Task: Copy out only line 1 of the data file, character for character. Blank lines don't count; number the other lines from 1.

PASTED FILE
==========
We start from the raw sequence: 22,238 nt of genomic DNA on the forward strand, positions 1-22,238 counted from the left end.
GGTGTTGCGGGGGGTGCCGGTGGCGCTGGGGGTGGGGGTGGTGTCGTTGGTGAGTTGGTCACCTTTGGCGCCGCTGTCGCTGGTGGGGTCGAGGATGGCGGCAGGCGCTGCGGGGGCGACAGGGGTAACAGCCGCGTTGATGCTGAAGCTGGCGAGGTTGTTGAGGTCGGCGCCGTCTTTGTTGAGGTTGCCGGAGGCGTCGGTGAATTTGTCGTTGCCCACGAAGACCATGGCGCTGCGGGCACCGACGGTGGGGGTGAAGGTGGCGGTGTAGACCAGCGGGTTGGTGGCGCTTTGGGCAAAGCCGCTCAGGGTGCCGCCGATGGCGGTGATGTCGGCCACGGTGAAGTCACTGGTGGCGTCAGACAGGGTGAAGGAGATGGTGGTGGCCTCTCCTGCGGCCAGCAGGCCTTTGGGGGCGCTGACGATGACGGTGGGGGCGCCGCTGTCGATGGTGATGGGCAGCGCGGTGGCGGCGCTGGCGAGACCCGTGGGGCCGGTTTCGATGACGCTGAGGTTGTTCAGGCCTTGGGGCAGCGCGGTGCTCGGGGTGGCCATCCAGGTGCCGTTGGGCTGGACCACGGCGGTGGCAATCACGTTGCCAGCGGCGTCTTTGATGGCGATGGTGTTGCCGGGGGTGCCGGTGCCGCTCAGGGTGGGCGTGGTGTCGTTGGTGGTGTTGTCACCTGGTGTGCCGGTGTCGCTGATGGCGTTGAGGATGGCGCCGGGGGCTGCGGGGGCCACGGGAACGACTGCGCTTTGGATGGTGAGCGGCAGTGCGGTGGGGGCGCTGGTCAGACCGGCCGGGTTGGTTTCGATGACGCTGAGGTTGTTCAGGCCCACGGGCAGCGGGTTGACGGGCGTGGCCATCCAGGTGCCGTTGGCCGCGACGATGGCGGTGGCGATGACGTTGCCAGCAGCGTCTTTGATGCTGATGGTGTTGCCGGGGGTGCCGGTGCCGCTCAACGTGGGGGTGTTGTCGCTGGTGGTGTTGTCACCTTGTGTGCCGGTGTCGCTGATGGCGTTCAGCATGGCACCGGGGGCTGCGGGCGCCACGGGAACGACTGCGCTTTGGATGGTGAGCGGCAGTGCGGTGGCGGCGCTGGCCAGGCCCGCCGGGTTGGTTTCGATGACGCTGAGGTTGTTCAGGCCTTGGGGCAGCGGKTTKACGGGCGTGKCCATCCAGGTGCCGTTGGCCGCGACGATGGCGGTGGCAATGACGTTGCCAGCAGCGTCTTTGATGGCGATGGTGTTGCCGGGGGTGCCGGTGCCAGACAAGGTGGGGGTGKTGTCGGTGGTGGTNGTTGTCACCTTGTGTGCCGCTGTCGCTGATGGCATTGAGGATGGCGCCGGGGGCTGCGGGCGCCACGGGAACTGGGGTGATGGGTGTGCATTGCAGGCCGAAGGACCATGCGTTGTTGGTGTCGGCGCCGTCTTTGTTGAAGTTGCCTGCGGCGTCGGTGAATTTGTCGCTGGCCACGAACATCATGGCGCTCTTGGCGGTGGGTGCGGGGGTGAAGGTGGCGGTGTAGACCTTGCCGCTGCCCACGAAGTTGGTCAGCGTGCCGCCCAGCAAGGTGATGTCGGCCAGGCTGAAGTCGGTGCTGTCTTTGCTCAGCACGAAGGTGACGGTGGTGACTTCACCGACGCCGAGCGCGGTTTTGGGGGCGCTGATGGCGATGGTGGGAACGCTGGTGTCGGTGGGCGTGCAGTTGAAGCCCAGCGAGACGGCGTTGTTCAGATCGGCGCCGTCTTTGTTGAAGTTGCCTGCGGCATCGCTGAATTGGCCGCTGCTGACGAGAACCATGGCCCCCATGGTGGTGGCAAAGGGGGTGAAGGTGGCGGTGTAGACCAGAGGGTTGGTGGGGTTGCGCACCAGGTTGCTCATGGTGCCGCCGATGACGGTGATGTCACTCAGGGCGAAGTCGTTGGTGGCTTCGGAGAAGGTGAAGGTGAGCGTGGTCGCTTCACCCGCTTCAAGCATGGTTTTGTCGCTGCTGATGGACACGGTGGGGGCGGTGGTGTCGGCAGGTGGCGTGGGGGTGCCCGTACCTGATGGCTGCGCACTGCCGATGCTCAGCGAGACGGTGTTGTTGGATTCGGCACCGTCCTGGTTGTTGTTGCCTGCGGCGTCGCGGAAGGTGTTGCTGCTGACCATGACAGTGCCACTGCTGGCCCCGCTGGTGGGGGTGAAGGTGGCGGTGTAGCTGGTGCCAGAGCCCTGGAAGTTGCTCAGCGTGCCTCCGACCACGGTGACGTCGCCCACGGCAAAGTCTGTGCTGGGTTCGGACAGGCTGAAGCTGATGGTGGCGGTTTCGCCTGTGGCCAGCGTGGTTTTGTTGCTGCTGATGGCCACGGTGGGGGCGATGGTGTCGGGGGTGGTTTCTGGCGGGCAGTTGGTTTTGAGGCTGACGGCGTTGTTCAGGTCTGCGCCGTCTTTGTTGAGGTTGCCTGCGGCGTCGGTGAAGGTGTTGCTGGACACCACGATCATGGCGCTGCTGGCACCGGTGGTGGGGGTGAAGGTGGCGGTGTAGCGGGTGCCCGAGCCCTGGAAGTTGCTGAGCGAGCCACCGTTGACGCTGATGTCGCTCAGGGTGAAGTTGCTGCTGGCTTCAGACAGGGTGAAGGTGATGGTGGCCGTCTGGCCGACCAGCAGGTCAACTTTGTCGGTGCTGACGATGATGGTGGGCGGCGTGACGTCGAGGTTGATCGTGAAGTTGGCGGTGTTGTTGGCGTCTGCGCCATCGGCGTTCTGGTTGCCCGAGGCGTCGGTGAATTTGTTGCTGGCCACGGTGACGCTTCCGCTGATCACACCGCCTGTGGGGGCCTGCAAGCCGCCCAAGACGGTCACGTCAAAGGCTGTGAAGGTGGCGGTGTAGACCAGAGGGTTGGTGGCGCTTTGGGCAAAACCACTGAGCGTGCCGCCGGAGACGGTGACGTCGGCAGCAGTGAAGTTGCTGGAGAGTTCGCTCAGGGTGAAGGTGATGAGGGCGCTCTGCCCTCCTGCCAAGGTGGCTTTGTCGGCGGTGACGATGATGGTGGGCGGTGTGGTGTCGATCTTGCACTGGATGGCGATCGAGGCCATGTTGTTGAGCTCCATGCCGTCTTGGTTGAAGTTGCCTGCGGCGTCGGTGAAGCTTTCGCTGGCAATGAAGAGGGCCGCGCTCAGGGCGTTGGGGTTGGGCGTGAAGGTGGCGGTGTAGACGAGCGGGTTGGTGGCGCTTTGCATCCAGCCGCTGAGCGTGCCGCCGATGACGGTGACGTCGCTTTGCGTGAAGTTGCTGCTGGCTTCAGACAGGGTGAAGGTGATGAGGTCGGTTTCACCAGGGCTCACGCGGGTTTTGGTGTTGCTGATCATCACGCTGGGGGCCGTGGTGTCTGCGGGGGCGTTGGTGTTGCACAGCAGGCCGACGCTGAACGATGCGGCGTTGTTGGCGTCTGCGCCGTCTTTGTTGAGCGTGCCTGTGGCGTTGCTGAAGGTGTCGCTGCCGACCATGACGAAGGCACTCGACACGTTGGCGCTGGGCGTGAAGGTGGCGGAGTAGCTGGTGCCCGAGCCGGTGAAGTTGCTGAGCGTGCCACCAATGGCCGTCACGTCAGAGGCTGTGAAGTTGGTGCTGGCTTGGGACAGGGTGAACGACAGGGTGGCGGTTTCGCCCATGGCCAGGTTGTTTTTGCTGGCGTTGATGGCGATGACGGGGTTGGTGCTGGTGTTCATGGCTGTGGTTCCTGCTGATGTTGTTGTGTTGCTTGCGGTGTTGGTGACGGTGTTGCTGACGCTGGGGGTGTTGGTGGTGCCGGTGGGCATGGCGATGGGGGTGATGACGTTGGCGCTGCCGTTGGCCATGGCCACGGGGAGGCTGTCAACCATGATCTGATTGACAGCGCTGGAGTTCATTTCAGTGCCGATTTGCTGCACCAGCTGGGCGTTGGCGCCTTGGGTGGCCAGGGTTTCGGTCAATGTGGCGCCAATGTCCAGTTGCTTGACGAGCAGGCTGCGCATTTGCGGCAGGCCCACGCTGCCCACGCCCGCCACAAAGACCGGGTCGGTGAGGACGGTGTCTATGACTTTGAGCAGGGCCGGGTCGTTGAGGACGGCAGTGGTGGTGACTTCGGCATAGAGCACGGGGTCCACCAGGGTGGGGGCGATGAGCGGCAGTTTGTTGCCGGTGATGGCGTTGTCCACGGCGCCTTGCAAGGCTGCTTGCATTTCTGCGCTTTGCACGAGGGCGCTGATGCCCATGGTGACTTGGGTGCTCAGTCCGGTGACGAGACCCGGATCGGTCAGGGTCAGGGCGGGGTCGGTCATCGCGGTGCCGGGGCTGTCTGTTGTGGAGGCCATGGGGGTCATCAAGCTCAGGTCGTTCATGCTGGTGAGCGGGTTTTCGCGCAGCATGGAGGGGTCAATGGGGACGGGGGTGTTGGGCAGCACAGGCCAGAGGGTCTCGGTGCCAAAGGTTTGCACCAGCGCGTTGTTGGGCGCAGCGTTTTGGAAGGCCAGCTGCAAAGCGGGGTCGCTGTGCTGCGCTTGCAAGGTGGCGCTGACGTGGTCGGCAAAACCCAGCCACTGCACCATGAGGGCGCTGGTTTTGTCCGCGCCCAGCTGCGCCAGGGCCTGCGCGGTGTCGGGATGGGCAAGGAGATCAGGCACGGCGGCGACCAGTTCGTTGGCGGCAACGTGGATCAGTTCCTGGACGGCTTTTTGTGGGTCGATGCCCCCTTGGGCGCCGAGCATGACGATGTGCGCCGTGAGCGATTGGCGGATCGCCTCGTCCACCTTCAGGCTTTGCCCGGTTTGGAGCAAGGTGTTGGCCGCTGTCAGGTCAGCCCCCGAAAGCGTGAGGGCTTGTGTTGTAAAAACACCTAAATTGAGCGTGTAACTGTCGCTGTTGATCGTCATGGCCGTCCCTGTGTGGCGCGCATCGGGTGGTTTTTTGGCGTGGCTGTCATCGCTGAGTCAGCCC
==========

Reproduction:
We start from the raw sequence: 22,238 nt of genomic DNA on the forward strand, positions 1-22,238 counted from the left end.